Today’s Tel Aviv may be famous for its nightlife, but it turns out the city’s hard-partying ways may date all the way back to the Bronze Age. Archaeologists say the fragments of ceramic jars, pots and other vessels uncovered from an office construction site in downtown Tel Aviv likely belonged to ancient Egyptians who used them to make beer. Though remnants of Egyptian settlement have been found in the southern Israeli region of Negev, this new discovery marks the first evidence that ancient Egyptians made their way so far north.
While conducting recent excavations before the construction of new office buildings on Hamasger Street in downtown Tel Aviv, archaeologists discovered 17 ancient pits used to store agricultural produce during the early Bronze Age, between 3500 and 3000 B.C. When they looked inside these pits, they found pottery typical of the local tradition at the time, but they also uncovered something quite different: fragments of the kind of large ceramic basins traditionally used by ancient Egyptians to brew the beer that was a staple of their diet.
Previous excavations in the Delta region of Egypt have shown that ancient Egyptians were producing beer as early as the mid-fourth millennium B.C. Archaeologists think the entire population—regardless of class, gender and age—consumed beer, which has been referred to as ancient Egypt’s “national drink.” Ancient Egyptians brewed beer by mixing barley and water, partially baking the thick mixture and fermenting it in the sun; they then added various fruit concentrates for flavor and aroma.
Though evidence of ancient Egyptian communities has been discovered further south in Israel, in the Negev region and along its Mediterranean coast, the excavation of the brewery equipment in Tel Aviv is the first evidence of Egyptian settlement so far north. As Diego Barkan, who directed the excavation for the Israel Antiquities Authority (IAA), told Ynet News: “Now we know that the ancient Egyptians also appreciated what the Tel Aviv region had to offer, and were able to enjoy a glass of beer, just like today’s Tel Avivians.”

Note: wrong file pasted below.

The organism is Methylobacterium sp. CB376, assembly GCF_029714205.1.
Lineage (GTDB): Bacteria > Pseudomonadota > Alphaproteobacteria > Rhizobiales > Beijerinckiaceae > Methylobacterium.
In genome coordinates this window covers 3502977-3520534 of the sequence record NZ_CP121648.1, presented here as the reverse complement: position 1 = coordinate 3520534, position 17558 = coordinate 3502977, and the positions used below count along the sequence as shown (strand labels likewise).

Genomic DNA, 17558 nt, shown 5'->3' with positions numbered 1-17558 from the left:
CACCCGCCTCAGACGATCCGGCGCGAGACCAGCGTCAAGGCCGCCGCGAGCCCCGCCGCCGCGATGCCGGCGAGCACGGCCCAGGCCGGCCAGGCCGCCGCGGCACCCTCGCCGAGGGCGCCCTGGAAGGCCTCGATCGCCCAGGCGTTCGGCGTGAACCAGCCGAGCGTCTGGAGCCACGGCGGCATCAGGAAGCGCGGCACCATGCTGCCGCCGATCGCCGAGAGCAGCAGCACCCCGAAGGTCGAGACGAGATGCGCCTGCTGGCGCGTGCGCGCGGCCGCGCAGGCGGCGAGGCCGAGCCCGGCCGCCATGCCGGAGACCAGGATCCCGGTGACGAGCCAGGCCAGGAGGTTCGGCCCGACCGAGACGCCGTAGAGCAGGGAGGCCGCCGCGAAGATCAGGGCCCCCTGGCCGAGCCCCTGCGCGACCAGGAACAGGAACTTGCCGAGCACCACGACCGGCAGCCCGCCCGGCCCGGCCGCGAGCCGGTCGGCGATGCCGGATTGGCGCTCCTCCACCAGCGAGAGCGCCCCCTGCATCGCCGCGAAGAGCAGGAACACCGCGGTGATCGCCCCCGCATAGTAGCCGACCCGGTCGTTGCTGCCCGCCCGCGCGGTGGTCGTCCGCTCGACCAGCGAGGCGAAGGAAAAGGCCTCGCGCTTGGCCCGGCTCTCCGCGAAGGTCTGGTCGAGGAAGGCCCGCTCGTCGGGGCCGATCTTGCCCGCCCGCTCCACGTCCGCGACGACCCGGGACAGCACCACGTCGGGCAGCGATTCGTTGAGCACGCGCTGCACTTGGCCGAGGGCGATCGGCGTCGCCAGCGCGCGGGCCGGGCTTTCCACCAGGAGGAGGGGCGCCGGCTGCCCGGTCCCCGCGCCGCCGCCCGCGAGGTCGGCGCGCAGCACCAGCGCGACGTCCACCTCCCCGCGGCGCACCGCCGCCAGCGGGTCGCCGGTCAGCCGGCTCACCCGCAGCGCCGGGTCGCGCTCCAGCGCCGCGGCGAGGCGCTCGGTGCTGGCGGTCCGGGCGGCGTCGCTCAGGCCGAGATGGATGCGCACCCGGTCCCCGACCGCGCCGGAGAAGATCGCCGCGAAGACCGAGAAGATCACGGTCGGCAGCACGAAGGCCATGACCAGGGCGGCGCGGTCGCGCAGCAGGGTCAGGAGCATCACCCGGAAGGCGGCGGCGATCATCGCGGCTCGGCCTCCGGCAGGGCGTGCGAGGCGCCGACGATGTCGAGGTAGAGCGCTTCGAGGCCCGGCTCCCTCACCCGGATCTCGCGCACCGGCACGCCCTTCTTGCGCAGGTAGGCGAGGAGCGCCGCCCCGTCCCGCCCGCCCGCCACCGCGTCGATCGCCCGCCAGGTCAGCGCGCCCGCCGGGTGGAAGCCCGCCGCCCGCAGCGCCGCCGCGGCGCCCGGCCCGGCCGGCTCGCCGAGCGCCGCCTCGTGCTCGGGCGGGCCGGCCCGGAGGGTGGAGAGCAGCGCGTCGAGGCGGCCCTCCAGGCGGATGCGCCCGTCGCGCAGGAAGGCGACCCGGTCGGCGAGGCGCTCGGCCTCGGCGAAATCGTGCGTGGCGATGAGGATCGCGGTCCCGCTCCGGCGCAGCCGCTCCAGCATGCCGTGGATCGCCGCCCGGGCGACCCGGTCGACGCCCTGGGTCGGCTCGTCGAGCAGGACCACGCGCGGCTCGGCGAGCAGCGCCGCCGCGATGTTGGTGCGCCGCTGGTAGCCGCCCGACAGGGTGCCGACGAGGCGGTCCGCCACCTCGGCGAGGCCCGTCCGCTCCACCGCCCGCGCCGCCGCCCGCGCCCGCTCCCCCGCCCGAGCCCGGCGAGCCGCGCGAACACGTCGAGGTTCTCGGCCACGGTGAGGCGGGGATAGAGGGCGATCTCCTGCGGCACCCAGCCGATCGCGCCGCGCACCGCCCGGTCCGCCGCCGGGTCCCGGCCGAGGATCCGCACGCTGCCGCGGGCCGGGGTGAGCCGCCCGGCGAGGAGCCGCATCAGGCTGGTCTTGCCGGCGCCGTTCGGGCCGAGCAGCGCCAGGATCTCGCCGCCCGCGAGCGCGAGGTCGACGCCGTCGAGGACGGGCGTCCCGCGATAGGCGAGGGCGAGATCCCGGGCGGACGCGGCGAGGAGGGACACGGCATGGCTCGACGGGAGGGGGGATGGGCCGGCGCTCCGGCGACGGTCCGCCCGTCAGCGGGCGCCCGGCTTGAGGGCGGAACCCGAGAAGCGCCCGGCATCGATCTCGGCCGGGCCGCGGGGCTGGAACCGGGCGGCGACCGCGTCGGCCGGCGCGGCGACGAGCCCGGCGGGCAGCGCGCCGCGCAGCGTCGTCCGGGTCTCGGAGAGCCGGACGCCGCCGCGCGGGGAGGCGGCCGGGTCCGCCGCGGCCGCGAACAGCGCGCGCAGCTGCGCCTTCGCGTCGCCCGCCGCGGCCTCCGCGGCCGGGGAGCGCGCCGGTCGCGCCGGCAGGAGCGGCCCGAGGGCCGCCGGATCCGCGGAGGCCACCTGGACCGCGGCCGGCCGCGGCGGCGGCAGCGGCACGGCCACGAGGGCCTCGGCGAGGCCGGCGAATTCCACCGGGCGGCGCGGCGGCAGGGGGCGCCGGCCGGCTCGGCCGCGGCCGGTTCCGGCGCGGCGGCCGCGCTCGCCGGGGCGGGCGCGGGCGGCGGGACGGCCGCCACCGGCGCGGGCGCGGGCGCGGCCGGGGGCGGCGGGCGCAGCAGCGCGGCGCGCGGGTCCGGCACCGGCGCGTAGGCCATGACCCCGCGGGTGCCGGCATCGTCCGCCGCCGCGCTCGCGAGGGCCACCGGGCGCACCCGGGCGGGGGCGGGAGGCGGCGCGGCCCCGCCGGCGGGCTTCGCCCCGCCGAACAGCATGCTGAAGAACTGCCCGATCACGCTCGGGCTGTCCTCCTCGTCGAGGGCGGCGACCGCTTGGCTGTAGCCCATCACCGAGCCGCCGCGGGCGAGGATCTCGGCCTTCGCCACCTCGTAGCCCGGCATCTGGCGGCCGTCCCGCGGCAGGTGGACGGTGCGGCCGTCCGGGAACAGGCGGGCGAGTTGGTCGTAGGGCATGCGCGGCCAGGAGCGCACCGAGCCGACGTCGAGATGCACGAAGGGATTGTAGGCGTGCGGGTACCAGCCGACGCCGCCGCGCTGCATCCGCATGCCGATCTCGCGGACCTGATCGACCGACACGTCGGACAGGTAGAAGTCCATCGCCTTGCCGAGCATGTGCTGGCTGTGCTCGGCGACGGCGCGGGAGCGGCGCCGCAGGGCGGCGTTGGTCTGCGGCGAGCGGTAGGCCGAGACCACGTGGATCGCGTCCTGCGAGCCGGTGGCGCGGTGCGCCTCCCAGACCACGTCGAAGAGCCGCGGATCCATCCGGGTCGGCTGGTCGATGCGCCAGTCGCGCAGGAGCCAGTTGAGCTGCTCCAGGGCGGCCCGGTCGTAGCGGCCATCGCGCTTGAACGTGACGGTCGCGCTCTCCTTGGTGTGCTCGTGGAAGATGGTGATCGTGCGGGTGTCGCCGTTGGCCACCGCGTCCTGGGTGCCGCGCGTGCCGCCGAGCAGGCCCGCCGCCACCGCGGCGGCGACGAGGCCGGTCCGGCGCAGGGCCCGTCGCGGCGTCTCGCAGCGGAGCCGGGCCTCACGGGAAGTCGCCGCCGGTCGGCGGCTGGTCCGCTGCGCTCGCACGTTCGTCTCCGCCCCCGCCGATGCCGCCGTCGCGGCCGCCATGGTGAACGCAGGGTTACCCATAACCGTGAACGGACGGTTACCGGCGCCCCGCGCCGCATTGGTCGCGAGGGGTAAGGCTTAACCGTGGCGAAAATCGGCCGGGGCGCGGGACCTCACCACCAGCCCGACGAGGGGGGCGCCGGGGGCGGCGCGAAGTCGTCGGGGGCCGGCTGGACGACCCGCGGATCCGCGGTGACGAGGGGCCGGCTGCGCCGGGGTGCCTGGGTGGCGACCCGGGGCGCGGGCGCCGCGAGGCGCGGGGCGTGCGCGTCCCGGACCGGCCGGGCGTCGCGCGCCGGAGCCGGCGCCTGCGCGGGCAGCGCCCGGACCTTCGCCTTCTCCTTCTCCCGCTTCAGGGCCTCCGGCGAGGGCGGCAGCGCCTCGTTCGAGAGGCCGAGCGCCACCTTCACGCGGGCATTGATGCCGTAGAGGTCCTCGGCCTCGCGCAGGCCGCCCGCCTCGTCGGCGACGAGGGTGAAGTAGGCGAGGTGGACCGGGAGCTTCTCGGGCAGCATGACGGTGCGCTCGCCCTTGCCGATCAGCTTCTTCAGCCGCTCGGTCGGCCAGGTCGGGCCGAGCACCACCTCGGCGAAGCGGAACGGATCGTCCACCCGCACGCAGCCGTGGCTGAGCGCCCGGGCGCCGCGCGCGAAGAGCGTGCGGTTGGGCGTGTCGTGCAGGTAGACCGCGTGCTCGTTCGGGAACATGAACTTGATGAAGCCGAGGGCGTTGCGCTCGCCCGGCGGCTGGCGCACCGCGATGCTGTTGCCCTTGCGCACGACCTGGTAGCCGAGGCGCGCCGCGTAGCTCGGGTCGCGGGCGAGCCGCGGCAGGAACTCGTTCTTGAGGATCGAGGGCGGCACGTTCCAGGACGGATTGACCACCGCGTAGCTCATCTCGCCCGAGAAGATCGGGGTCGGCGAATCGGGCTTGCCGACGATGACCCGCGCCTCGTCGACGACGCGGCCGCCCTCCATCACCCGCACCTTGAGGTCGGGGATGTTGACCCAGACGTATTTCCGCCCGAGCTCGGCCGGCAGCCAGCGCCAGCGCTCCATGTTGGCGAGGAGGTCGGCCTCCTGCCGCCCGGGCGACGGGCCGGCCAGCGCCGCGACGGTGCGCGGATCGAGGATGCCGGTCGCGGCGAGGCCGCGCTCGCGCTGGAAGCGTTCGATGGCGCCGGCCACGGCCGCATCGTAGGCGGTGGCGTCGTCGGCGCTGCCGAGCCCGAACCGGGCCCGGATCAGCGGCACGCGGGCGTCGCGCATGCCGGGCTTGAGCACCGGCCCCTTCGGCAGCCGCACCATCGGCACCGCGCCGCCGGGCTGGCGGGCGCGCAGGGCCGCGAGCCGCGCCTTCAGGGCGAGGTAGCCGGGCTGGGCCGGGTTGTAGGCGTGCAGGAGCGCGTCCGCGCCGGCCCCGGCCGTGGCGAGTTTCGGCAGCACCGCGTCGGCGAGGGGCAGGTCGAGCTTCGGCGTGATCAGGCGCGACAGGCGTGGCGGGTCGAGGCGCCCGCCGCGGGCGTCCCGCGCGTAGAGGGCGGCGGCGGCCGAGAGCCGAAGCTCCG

Alongside hundreds of pieces of pottery typical of the local culture, the ceramic basin fragments unearthed in Tel Aviv stood out because straw and other organic materials had been integrated into the clay to strengthen it. This technique was not common in local pottery-making at the time, but similar straw-tempered vessels have been found at Egyptian sites, such as the administrative building excavated at En Besor, in southern Israel. The archaeologists plan to conduct a study to determine whether the Egyptian-style vessels were brought to Tel Aviv from Egypt, or whether Egyptian members of the population imitated the type of pottery-making they knew from Egypt.
In addition to the beermaking equipment, the IAA archaeologists who excavated the construction site announced they had found a copper dagger and flint and stone tools dating to the Chalcolithic period, some 6,000 years ago. They also discovered 5,000-year-old bones of wild boar, sheep and goats, and the remains of oysters that they traced to the Mediterranean and Red Seas.